Sleeving Gaming Cards

I have recently gotten deep into card games, not collectable card games like Magic the Gathering, although I have done that in the past, but games like Legendary and Munchkin, and Dresden Files where there are a lot of cards, a lot of shuffling, and generally the potential for rough handling.

With my Legendary game there are a handful of cards that get used at the beginning of every game, so they see a lot more use than any other cards in the game. After just 5 solo games I could already see those cards taking a beating and showing signs of wear. A big part of the fun of these card games is not knowing what card is coming up next, so having cards that stand out is not a good thing.

With some of my existing games I have used the Ultra Pro Deck Protector Sleeves, they work well. They provide plenty of protection, shuffle well, and handling is ok. They are a bit too slippery for my taste and are quite a bit larger than the card which contributes to a large stack of cards not staying stacked very well. Also, they get expensive when you want to protect thousands of cards. Ultra Pro also has more expensive sleeves that address the slipperiness issue, but the price is well out of the range I would spend for anything other than the most valuable of cards.

Then there are “penny” sleeves. I have never tried these, after reading a lot of reviews I decided that they weren’t worth the trouble.

My research brought me to Board Game Geek (BGG) and the Card Sleeve Sizes for Games post. Wow, so much information to digest. After reading many, many, comments there I decided on KMC Perfect Fit Sleeves.

For my Legendary Marvel collection, I needed around 5,000 sleeves. I ordered the KMC Perfect Fit Sleeves from Amazon and they arrived in a couple of days. A $120 just for sleeves, are you kidding me? I could have bought 5 expansion sets with that money! (Ultra Pro Matte Sleeves would have cost over $250.)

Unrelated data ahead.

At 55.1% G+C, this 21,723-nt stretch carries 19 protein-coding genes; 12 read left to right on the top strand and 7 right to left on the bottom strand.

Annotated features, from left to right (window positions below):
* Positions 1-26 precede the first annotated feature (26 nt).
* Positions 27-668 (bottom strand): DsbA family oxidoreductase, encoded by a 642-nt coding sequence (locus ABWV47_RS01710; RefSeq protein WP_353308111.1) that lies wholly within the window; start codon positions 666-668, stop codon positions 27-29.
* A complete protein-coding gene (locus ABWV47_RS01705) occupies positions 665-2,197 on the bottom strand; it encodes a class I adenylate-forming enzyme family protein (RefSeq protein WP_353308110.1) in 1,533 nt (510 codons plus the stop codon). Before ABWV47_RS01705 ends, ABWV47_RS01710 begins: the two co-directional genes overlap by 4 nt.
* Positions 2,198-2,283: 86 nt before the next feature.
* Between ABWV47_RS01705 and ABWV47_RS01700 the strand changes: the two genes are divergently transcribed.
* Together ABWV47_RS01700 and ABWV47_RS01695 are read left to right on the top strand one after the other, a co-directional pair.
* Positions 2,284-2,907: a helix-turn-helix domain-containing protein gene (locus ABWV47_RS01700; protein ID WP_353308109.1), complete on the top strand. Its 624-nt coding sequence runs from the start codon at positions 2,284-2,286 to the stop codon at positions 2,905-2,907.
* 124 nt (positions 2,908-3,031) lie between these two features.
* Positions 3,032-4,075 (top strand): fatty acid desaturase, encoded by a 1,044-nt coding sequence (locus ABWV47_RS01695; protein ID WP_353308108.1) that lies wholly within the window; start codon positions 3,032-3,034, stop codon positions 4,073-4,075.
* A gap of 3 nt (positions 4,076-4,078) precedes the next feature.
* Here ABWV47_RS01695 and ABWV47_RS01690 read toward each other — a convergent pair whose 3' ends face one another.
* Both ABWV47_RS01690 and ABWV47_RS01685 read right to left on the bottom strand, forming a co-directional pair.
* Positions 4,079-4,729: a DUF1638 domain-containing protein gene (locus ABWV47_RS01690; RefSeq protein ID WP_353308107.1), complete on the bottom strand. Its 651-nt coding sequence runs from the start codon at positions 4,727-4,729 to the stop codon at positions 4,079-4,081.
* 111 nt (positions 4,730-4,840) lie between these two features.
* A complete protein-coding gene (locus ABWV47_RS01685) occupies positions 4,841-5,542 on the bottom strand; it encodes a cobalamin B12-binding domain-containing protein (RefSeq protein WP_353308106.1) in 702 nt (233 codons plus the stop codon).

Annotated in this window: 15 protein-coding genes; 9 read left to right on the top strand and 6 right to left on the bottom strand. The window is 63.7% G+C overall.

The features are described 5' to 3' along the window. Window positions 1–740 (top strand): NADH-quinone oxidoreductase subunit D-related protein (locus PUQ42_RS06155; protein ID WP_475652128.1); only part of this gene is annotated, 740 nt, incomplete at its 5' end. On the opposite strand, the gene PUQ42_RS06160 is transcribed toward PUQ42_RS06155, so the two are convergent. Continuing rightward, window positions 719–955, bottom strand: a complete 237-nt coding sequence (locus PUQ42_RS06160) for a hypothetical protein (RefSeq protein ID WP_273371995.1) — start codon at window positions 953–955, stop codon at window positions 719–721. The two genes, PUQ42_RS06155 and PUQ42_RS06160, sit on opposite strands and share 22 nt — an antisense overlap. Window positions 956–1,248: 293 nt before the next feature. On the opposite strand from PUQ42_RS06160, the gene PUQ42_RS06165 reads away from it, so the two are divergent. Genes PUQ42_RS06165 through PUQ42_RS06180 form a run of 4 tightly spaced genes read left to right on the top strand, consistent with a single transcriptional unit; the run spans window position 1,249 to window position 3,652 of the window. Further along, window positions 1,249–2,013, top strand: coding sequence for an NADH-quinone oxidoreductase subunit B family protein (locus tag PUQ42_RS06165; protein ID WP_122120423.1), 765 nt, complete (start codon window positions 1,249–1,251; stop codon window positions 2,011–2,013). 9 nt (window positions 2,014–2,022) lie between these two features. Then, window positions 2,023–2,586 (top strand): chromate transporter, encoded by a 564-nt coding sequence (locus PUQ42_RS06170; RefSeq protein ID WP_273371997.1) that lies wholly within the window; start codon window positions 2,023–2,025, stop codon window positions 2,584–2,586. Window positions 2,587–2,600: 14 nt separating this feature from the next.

I love these sleeves so much. The cards slide into them easily, they fit perfectly with very little extra space, have just the right amount of slipperiness for shuffling and stickiness for large stacks to stay together, they are very clear and when a card is sitting on a table it is hard to tell it even has a sleeve on it.

As an added bonus, for cards that are super valuable or will be used by someone who is abusive with their cards you can use the KMC Perfect Fit Sleeves as inner sleeves and Ultra Pro sleeves as outer sleeves to double protect your cards.

If you have decided to sleeve your cards I highly recommend KMC Perfect Fit Sleeves.

Legendary Leagues

I have really gotten into Upper Deck’s Legendary Marvel card game, as previous posts have shown, and a big part of that are the challenges provided by Legendary Leagues.

Here is the description from their website:
“The Legendary League Series are unofficial leagues for competitive solo play of Legendary: A Marvel Deck Building Game and Legendary: Villains. It was started on BoardGameGeek.com with the Marvel Legendary base set by Jesse Olivier in 2013, DarthEd has run the hero league since season 2, and Travelsized has run the leagues that feature the Villains sets as well as the Starter Leagues. In each league, individuals will be competing against each other in solo play in multiple scoring categories in order to see who is the most Legendary!”

What I get from Legendary Leagues is new challenges every month to play solo but with other people playing the same challenge. Then we discuss the challenges on the Board Gaming Geek forums. In one of my early games I mis-understood the rules of one of the cards and the guys in the forums were great in explaining the correct way to play. Overall the people on BGG are great, but the folks in the Legendary League forums are fantastic and always there to help.

I have yet to come out in first place in one of the challenges, but I recently came in 5th out of 20+ which made me very happy as I tend to choose heroes based on how much I like the character instead of based on optimizing my chance to win.